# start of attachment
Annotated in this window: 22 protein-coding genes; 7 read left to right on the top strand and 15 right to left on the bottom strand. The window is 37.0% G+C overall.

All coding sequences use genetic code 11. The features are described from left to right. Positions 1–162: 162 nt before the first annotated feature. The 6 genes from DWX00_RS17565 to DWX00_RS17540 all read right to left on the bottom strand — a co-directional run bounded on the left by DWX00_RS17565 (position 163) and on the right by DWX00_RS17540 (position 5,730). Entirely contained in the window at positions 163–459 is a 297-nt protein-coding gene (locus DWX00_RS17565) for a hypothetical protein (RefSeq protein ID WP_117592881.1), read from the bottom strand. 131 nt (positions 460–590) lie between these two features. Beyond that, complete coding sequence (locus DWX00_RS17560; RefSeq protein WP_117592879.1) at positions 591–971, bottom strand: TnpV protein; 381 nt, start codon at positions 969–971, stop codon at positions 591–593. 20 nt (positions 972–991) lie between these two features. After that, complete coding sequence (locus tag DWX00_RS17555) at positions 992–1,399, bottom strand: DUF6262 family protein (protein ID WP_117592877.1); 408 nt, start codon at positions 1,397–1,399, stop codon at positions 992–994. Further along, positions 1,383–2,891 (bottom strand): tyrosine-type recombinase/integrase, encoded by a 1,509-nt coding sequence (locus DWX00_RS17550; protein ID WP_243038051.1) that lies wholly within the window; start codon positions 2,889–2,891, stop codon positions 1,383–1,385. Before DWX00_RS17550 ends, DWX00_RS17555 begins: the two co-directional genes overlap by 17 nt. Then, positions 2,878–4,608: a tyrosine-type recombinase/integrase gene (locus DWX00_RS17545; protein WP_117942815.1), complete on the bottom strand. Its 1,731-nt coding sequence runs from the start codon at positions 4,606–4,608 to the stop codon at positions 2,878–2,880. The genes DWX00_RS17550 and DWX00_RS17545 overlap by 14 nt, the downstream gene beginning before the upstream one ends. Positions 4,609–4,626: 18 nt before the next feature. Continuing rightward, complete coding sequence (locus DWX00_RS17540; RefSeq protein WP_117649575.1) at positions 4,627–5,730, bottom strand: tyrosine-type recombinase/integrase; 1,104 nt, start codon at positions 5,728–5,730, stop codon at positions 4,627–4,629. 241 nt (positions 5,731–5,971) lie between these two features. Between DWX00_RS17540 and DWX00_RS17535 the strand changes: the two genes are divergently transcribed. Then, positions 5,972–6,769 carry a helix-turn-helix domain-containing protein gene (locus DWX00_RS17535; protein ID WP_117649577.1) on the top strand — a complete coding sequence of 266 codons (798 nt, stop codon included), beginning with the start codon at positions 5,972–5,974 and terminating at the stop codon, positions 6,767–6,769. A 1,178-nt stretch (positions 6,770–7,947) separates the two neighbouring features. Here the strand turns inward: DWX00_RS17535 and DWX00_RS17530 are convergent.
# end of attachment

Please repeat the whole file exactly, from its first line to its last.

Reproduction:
Annotated in this window: 22 protein-coding genes; 7 read left to right on the top strand and 15 right to left on the bottom strand. The window is 37.0% G+C overall.

All coding sequences use genetic code 11. The features are described from left to right. Positions 1–162: 162 nt before the first annotated feature. The 6 genes from DWX00_RS17565 to DWX00_RS17540 all read right to left on the bottom strand — a co-directional run bounded on the left by DWX00_RS17565 (position 163) and on the right by DWX00_RS17540 (position 5,730). Entirely contained in the window at positions 163–459 is a 297-nt protein-coding gene (locus DWX00_RS17565) for a hypothetical protein (RefSeq protein ID WP_117592881.1), read from the bottom strand. 131 nt (positions 460–590) lie between these two features. Beyond that, complete coding sequence (locus DWX00_RS17560; RefSeq protein WP_117592879.1) at positions 591–971, bottom strand: TnpV protein; 381 nt, start codon at positions 969–971, stop codon at positions 591–593. 20 nt (positions 972–991) lie between these two features. After that, complete coding sequence (locus tag DWX00_RS17555) at positions 992–1,399, bottom strand: DUF6262 family protein (protein ID WP_117592877.1); 408 nt, start codon at positions 1,397–1,399, stop codon at positions 992–994. Further along, positions 1,383–2,891 (bottom strand): tyrosine-type recombinase/integrase, encoded by a 1,509-nt coding sequence (locus DWX00_RS17550; protein ID WP_243038051.1) that lies wholly within the window; start codon positions 2,889–2,891, stop codon positions 1,383–1,385. Before DWX00_RS17550 ends, DWX00_RS17555 begins: the two co-directional genes overlap by 17 nt. Then, positions 2,878–4,608: a tyrosine-type recombinase/integrase gene (locus DWX00_RS17545; protein WP_117942815.1), complete on the bottom strand. Its 1,731-nt coding sequence runs from the start codon at positions 4,606–4,608 to the stop codon at positions 2,878–2,880. The genes DWX00_RS17550 and DWX00_RS17545 overlap by 14 nt, the downstream gene beginning before the upstream one ends. Positions 4,609–4,626: 18 nt before the next feature. Continuing rightward, complete coding sequence (locus DWX00_RS17540; RefSeq protein WP_117649575.1) at positions 4,627–5,730, bottom strand: tyrosine-type recombinase/integrase; 1,104 nt, start codon at positions 5,728–5,730, stop codon at positions 4,627–4,629. 241 nt (positions 5,731–5,971) lie between these two features. Between DWX00_RS17540 and DWX00_RS17535 the strand changes: the two genes are divergently transcribed. Then, positions 5,972–6,769 carry a helix-turn-helix domain-containing protein gene (locus DWX00_RS17535; protein ID WP_117649577.1) on the top strand — a complete coding sequence of 266 codons (798 nt, stop codon included), beginning with the start codon at positions 5,972–5,974 and terminating at the stop codon, positions 6,767–6,769. A 1,178-nt stretch (positions 6,770–7,947) separates the two neighbouring features. Here the strand turns inward: DWX00_RS17535 and DWX00_RS17530 are convergent.